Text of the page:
Beneath the Dragon's Mound

I've just stumbled blinking into the light of October, having shut myself away all summer to finish the next book for Titan ('The Bone Harvest', out next May, kiddies!), and I've been able to enjoy a day out - which in my case means wandering about in some underground tunnels. Of course.

About half an hour's drive from my place is a village called Drakelow, which is an Anglo Saxon name meaning the Hill of the Dragon. It's called that because, well, there's a hill there, and like a lot of the old hills around Worcestershire it carries the remains of an Iron Age settlement. I haven't been able to gather a lot about the local folklore, but the remains of the settlement walls are a long curving mound, so maybe the Anglo Saxon newcomers thought there was a dragon buried under it or something.

I don't know about dragons, but there are a hell of a lot of tunnels. Three and a half miles of them.

With the outbreak of World War 2 a series of underground 'Shadow' factories was built, and the complex at Drakelow was designated Rover 1D, the idea being that parts made there would be dispersed to other sites for assembly. The tunnels were dug into the soft sandstone underneath Drakelow hill - sandstone which had already provided natural caves in which people had been living for centuries already. After the war turned Cold it was re-tasked as Regional Seat of Government 9 in the event of a nuclear attack; the workshops were turned into dormitories, armed forces C&C, a hospital, a GPO exchange, and even a BBC broadcasting studio. It was mothballed in '79 and eventually sold off in '94, and in recent years a small group of quintessentially mad English enthusiasts have been volunteering their time and energy to renovate it into a Cold War museum. For this they need money, and for that they sell guided tours. Which is where I come in - my and my mate Dan, a fellow searcher of things under hedgerows and strange lumps in the landscape.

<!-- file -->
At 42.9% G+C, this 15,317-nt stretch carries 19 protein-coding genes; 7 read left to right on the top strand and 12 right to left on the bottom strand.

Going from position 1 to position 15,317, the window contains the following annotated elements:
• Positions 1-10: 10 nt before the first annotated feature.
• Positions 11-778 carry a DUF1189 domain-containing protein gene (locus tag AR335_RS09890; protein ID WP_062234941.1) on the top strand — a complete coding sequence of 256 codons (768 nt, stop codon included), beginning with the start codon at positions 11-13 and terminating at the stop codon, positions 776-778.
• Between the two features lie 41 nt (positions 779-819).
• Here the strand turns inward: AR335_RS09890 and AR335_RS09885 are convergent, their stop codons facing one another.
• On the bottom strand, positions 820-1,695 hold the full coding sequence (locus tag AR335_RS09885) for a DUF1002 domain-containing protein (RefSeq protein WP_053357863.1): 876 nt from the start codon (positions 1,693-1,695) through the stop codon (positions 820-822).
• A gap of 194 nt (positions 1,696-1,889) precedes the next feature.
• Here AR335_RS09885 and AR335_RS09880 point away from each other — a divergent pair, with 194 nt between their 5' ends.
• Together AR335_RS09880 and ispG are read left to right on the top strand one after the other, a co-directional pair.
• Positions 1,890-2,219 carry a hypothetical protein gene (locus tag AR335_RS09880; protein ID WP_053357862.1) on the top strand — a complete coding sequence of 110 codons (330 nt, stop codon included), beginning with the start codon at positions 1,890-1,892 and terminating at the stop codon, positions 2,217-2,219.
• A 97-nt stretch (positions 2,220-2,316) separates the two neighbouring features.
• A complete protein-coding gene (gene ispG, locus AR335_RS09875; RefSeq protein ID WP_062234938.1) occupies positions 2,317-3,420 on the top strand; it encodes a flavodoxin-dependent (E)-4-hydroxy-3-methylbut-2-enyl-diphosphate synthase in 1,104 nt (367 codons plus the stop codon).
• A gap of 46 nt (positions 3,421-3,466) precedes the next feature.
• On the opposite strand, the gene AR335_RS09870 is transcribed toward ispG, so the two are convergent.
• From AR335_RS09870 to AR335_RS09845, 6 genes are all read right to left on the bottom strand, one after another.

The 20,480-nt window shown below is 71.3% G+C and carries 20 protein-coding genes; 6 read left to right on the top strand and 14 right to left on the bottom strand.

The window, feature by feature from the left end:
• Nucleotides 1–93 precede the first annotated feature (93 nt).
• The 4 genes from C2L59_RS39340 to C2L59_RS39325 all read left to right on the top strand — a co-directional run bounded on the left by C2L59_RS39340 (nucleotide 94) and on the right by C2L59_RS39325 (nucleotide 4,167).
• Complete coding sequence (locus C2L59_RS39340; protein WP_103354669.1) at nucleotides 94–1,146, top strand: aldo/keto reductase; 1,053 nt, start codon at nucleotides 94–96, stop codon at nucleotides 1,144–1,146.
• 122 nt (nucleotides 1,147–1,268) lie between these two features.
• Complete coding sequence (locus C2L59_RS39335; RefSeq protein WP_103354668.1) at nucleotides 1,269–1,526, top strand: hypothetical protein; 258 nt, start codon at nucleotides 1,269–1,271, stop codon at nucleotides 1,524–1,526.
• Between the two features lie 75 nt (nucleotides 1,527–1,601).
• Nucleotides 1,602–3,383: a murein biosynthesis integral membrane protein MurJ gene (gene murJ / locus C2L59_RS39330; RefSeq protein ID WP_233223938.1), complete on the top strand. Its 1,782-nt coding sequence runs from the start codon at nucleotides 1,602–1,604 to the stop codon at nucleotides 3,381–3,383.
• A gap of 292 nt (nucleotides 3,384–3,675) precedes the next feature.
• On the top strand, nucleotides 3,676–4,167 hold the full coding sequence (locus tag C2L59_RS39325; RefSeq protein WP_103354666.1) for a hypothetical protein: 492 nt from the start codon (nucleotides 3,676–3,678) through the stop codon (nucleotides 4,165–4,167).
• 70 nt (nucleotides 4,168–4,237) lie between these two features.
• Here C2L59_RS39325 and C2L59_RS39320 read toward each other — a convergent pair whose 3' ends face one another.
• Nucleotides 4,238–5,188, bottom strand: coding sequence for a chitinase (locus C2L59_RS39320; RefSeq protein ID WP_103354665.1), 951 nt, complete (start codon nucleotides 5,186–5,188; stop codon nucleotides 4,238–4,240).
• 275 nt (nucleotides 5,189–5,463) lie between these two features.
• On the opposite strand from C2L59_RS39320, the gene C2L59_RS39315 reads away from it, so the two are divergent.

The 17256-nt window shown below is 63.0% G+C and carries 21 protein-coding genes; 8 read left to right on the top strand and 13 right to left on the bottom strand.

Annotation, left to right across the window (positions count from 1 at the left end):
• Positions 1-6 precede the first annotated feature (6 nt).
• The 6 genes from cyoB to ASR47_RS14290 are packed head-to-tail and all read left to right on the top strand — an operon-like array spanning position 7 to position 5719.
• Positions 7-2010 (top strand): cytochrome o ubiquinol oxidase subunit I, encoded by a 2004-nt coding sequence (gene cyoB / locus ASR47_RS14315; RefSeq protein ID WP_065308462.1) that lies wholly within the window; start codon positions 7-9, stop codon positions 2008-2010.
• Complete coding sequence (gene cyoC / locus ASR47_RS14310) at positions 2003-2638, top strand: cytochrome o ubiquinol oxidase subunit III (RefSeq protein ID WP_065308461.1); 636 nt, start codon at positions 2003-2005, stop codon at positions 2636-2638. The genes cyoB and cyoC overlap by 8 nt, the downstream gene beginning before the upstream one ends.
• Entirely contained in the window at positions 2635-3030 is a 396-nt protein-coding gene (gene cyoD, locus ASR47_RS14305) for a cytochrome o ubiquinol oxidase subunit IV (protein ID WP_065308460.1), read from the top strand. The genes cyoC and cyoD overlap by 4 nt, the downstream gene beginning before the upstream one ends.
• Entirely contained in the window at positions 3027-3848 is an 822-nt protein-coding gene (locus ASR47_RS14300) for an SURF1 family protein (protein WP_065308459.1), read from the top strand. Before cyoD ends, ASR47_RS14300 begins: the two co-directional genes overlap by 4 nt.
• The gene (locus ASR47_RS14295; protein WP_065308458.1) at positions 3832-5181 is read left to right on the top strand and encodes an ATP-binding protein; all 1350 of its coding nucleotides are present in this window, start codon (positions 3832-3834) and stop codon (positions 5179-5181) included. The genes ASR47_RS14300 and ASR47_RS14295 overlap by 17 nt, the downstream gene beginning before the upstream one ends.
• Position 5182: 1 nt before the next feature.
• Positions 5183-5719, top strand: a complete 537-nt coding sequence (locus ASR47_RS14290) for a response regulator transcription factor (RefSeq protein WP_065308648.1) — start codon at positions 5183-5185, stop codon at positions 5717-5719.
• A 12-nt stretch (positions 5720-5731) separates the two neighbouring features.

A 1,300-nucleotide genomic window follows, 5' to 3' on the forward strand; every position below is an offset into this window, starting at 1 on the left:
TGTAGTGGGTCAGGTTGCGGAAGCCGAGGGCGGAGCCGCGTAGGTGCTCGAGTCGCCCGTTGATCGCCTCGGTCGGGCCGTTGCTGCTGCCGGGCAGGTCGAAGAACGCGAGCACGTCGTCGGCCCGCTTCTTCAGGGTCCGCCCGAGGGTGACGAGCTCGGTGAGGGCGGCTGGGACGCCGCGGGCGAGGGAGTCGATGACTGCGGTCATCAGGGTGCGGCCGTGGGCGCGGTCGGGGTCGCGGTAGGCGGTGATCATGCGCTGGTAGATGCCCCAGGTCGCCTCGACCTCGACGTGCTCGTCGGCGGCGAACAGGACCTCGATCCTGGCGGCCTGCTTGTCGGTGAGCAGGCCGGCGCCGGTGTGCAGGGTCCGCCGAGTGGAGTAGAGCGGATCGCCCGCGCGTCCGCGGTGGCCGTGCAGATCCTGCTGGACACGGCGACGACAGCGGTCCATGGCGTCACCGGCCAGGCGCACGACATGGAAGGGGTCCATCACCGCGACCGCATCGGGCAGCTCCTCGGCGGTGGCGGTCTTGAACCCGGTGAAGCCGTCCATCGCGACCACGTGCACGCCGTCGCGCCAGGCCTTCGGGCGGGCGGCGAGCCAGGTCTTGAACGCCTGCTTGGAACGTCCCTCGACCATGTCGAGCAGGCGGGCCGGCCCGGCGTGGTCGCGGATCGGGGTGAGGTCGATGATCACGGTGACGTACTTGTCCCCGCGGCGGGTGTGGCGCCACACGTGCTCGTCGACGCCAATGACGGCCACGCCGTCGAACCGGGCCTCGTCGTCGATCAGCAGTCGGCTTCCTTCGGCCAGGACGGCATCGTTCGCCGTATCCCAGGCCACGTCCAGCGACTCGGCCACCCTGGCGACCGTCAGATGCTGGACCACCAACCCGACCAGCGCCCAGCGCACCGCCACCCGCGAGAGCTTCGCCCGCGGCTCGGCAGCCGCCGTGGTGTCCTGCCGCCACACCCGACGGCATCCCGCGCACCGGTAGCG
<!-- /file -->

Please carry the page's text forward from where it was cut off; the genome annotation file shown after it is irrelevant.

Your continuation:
Naturally there are all sorts of stories about paranormal phenomena in the tunnels - ghostly music, spectral monks and whatnot - and to be fair there were some pretty gruesome deaths involved in the construction, including three in a ceiling collapse and two factory workers who were killed when they decided to hitch a ride out of the tunnels on a conveyor belt but couldn't jump off in time and were dragged into the machinery and mangled. I'll be honest, I didn't see anything supernatural. The remnants of the complex's past lives were spooky enough for me. I'm just going to leave a bunch of photos here to speak for themselves.